Tuesday, August 7, 2007

ALACE CBE program

I wanted to share a little bit about what I am doing with ALACE. You can find this (and more) information at http://www.alace.org/

What follows is an article written by Rahima Baldwin, the founder of ALACE.

Our Mission and A History of Childbirth Education
By Rahima Baldwin

ALACE is one of the four major childbirth education organizations which certifies childbirth educators throughout the US and Canada (and we also have teachers in more than 10 foreign countries). The following brief description will help familiarize you with the various approaches in North America today.

The most well-known method of natural childbirth in this country, "Lamaze," was developed around 1950 by Dr. Ferdinand Lamaze in France under the name "childbirth without pain." Lamaze had witnessed women in the Soviet Union giving birth without anesthesia after they had undergone Pavlovian conditioning to breathe and relax during contractions. These women were assisted by a trained "monitrice," whose voice was important in eliciting the conditioned responses. Lamaze further developed his own technique to include implementing the use of varying levels of shallow breathing, and staring at a fixed focal point. Marjorie Karmel journeyed to France to experience such an "awake and aware" birth and brought the movement back to America through her 1957 book Thank You, Dr. Lamaze. Her work was instrumental in founding the American Society for Psychoprophylaxis in Obstetrics (ASPO/Lamaze), the first such organization in America. Just as Kleenex has become nearly synonymous with tissue, Lamaze classes sometimes seem to be used as a generic term for childbirth preparation classes.

During the late 1940s and early 1950s, the influence of Dr. Grantly Dick-Read's pioneering work with natural childbirth in England was gaining a few adherents in America. Dick-Read had attended a woman in labor who refused his offer of chloroform. Afterward she sheepishly had asked, "It wasn't supposed to hurt, was it?" By emphasizing knowledge and relaxation, "childbirth without fear" became a way for women to give birth without being knocked out.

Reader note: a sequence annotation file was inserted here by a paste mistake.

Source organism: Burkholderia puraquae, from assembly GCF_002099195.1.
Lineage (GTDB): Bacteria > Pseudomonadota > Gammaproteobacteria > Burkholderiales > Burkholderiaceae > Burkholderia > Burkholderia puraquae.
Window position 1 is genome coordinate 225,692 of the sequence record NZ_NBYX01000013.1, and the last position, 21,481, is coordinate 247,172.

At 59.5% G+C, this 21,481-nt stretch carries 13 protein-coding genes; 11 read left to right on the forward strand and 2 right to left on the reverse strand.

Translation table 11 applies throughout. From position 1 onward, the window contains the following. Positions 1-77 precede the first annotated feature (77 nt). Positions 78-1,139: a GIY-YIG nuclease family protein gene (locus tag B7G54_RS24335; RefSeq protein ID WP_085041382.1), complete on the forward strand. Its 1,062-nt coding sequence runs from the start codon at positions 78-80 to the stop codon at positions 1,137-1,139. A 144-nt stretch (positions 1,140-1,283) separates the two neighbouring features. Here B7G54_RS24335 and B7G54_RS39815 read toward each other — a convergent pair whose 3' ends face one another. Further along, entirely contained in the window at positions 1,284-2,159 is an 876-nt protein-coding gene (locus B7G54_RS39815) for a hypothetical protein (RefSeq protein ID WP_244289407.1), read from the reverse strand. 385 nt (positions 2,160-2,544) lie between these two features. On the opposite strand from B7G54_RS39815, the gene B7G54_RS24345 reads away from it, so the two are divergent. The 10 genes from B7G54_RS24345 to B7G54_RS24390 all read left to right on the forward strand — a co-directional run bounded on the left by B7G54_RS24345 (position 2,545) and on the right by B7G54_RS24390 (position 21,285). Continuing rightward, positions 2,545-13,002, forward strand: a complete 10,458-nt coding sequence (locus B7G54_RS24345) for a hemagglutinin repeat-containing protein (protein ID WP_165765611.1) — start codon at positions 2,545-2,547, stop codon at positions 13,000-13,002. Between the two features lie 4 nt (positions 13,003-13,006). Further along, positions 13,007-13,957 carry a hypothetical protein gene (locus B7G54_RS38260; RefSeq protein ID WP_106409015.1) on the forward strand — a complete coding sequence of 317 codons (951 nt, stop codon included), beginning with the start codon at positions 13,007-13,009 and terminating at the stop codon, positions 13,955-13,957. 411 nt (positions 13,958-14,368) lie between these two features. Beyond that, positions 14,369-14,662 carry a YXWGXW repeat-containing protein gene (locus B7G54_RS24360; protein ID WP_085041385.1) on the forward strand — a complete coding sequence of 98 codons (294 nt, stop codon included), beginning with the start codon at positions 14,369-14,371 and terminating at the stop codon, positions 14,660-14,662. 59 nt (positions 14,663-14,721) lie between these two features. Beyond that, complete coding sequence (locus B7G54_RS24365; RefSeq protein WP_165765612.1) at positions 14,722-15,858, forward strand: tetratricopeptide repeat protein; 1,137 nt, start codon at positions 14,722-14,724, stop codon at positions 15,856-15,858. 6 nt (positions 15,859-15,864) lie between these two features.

An American obstetrician, Dr. Robert Bradley, was influenced by Dick-Read and came to feel that women who were awake and aware should be sharing this important time with their husbands. Through his influence, husbands started "coaching" their wives and being admitted to the delivery rooms when their wives had attended prepared childbirth classes. "The Bradley Method" and "Husband-Coached Childbirth" are registered trademarks of Bradley's approach, which is known for teaching slow, deep breathing for labor contractions and for their students consistently showing an excellent record of avoiding drugs and anesthesia in labor.

As the natural childbirth movement gained ground during the '60s, another national organization, ICEA (International Childbirth Education Association) was founded with a more eclectic approach to childbirth education than ASPO, drawing from the work of Dick-Read, Lamaze, Kitzinger and others. Unlike ASPO, which trains mostly nurses and physical therapists, ICEA does not have a credential or college requirement, recognizing that women who are mothers already have the proper "credentials" to train to be excellent childbirth educators.